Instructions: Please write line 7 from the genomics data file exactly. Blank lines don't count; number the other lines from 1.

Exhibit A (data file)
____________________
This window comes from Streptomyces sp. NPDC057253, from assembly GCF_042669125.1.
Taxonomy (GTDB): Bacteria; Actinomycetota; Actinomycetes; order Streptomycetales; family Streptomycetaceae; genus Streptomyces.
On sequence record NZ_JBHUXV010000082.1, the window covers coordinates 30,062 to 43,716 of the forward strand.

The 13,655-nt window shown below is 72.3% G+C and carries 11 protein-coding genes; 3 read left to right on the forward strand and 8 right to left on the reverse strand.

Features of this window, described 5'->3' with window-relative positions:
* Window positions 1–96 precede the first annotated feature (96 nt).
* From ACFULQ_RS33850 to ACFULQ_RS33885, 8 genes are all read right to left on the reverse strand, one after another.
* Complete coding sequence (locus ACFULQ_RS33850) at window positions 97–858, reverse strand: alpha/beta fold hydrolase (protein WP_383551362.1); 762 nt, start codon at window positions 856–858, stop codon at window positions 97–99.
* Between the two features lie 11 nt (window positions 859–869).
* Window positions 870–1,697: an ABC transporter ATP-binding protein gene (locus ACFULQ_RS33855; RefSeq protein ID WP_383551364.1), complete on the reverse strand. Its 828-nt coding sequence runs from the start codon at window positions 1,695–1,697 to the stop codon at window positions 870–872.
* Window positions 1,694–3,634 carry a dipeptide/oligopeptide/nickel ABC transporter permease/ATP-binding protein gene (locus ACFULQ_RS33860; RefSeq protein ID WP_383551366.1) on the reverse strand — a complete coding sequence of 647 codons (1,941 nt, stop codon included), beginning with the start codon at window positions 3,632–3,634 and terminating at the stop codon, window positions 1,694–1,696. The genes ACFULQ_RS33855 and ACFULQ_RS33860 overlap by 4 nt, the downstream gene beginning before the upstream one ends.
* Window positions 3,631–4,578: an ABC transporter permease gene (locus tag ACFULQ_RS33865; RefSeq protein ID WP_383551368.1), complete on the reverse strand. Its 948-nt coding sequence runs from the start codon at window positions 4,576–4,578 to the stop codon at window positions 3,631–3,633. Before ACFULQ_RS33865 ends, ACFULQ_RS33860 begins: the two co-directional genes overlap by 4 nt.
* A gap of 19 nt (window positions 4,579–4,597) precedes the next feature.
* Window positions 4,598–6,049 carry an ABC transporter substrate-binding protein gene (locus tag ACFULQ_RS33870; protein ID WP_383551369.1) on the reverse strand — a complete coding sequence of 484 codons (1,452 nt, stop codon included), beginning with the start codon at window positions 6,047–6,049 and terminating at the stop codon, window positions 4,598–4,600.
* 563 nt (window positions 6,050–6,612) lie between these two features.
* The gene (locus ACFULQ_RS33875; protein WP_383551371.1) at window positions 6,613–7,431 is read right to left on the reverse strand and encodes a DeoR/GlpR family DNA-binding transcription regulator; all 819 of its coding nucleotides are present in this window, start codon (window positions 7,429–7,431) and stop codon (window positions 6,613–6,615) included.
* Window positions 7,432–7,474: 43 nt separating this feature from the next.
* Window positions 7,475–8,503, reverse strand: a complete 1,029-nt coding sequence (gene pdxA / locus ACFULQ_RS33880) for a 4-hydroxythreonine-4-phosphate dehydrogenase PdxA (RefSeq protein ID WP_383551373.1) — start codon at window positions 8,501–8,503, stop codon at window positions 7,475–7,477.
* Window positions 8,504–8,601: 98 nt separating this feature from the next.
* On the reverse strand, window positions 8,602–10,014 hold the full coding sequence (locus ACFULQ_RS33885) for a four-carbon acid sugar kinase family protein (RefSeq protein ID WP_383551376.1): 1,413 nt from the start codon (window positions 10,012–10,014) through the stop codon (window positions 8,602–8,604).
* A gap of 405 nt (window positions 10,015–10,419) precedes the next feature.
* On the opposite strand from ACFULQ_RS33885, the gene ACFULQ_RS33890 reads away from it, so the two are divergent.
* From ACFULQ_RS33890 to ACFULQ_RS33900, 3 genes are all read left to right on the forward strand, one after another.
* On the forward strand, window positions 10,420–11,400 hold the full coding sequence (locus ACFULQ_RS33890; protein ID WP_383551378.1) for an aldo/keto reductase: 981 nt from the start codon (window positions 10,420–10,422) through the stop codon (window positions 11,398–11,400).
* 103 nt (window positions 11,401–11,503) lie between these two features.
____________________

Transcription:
* From ACFULQ_RS33850 to ACFULQ_RS33885, 8 genes are all read right to left on the reverse strand, one after another.